Introduction to technical search engine optimization (seo).

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Introduction to technical search engine optimization (seo).

The primary aim of technical SEO is to help search engines like Google discover and crawl the pages on your website, so you can get listed in its index, and appear in search results. There are many aspects to technical SEO, and they are ALWAYS expanding as the web continually develops. Today, a good technical SEO strategy will need to include mobile optimisation, site loading speed, image compression and more, to ensure you are giving your site and content the best chance you can. If you have a WordPress site, you will have a much easier task, as WordPress automatically optimises many aspects of technical SEO for you. If you don’t have a WordPress site, there are specific things you can do to ensure Google can accurately crawl your site, so your it doesn’t get de-indexed.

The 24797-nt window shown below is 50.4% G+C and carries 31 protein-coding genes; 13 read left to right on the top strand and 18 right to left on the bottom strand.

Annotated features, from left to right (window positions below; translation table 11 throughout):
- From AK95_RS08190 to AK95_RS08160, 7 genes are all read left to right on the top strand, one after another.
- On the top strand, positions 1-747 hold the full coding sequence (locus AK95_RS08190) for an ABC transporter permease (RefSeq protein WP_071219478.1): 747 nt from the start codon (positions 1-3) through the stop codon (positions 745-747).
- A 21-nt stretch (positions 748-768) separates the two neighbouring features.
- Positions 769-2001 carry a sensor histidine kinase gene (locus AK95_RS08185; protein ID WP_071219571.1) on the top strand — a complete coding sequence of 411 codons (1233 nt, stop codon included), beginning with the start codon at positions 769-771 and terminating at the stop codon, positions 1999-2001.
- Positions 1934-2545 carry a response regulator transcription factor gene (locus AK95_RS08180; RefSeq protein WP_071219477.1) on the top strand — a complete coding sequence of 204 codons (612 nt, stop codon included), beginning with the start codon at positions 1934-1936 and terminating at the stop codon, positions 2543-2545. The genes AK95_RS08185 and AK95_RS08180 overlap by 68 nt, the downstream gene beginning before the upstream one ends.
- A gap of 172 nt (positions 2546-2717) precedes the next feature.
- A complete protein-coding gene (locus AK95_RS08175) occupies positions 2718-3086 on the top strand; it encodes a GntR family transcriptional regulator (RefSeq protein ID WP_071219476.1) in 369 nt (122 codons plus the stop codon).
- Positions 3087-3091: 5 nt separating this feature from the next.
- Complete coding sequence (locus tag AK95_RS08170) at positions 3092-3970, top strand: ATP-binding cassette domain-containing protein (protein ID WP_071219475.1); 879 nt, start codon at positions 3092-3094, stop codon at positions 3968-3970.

1. Verify Your Site with The Google Search Console: Google’s Search Console displays your website’s performance and health stats in Google, and it’s a handy tool that helps you see just how much interaction your site gets in Google’s search results. Search Console also allows you to submit your sitemap to Google and shows you many of your pages are being indexed. This helps you identify any unlisted pages, so you can tweak your SEO approach so they can be found and listed.

To make use of the Google Search Console, you need to let Google know you’re the owner of your website. Google refers to websites as Domain Properties and you need to let Google know you own your piece of website real estate, to be able to get verified. Once you do, you’ll be able to use all the features of the Google Search Console, which will help you improve many aspects of your technical SEO strategy.

2. Use an SEO-Friendly URL Structure: A lot of people forget to think about their page URLs and wind up with long-winded or nonsensical links that aren’t social media friendly. Optimising your URLs is a vital part of your website SEO strategy and you should aim to make sure all your URLs are…